Optimal outcomes also depend on timely care for Bell’s palsy. With classic Bell’s palsy symptoms, standard of care is a high-dose steroid taper, with or without antiviral medication.2 Results are optimal when treatment begins within 72 hours of the onset of symptoms.
Of those treated this way, two-thirds of patients will improve without further treatment. For those who do not see satisfactory results, immediate referral to specialized care ensures an optimal outcome. Whereas traditional approaches required a full year prior to considering reanimation, new findings suggest an earlier and more aggressive approach for effectiveness.
“Those with poor recovery early on may benefit from early reanimation,” Lighthall said.
Reanimation is not always appropriate. Fortunately, advances in facial nerve paralysis have resulted in an ever-expanding treatment armamentarium, though most advanced treatment modalities require access to a specialty clinic.
“Advances in this field are developing regularly, and it’s hard to maintain updated options without a distinct interest in serving this population,” Lighthall said. “That’s why there is a growing number of facial nerve centers and why these multidisciplinary care centers are so critical.”
Today, specialized biofeedback therapy can optimize outcomes, antibiotics target underlying causes, such as Lyme disease, and new medication therapies are being researched for efficacy based on presentation.3
Surgical interventions have also increased. Depending on the need, the surgeon may transpose the hypoglossal or masseter nerve for reanimation purposes. In cases where paralysis has been present for more than 18 to 24 months, the patient’s native facial muscles have likely atrophied. This renders new nerve inputs ineffective. Instead, new muscle is introduced. The most commonly utilized muscle for this purpose is gracilis muscle from the groin or thigh, which the surgeon places in the face and connects to an alternate nerve, such as the masseter or a nerve placed from the unaffected side of the face to the paralyzed side.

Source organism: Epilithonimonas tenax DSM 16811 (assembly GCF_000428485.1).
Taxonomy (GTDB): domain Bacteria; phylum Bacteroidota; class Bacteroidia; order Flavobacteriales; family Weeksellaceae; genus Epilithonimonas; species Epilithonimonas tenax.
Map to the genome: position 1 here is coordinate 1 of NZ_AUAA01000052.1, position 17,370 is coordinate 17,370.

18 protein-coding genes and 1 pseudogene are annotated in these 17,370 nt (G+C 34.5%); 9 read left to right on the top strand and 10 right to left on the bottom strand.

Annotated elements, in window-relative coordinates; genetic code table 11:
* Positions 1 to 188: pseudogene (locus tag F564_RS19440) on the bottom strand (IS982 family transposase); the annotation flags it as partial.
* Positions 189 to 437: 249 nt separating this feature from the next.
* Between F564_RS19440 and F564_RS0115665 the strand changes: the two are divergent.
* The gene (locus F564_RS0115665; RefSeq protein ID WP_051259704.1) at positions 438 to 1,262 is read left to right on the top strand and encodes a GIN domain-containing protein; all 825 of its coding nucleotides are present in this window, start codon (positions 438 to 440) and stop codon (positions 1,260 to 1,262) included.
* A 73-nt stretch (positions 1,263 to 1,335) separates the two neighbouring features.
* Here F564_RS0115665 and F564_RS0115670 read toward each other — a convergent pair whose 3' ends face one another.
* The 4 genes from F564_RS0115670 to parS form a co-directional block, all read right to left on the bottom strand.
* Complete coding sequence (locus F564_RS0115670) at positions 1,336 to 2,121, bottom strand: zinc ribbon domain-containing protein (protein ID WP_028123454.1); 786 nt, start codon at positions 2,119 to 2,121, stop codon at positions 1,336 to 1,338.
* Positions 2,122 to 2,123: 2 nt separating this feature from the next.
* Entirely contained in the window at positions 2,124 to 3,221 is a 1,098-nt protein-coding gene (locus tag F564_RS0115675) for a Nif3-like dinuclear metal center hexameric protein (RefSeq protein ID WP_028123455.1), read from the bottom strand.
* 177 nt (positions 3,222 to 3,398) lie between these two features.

Static procedures serve elderly patients and those who are unhealthy or unable to relearn function with a therapist. These surgeries improve symmetry, decrease drooling, improve speech, protect against permanent visual impairment and improve breathing ability.
“We work with patients to determine their goals to ensure their procedures will allow them the quality of life they desire,” Lighthall said. “Most of the time, we use a combination of treatments based on patient needs, but every aspect of their care involves a shared decision-making process between experts who treat facial nerve paralysis and the patient.”
Chief, Division of Facial Plastic and Reconstructive Surgery
Director, Facial Nerve Disorders Clinic
Medical Director, Esteem Penn State Health Cosmetic Associates
Associate Professor, Department of Otolaryngology-Head & Neck Surgery
Fellowship: Surgery, facial plastic and reconstructive, University of Minnesota Hospitals and Clinics, Minneapolis, Minn.
Residency: Surgery, otolaryngology, Oregon Health Sciences University, Portland, Ore.
Medical School: Oregon Health Sciences University School of Medicine, Portland, Ore.
Connect with Jessyka G. Lighthall, MD, on Doximity
- Taylor DC. Bell palsy treatment & management. https://emedicine.medscape.com/article/1146903-treatment#d1. Accessed January 21, 2022.
- Baugh RF, Basura GJ, Ishii LE, et al. Clinical practice guideline: Bell’s palsy. Otolaryngol Head Neck Surg. 2013 Nov;149(3 Suppl):S1-27. https://journals.sagepub.com/doi/full/10.1177/0194599813505967. Accessed January 21, 2022.
- Kim, JY. Facial nerve paralysis. https://emedicine.medscape.com/article/1290547-overview#showall. Accessed January 21, 2022.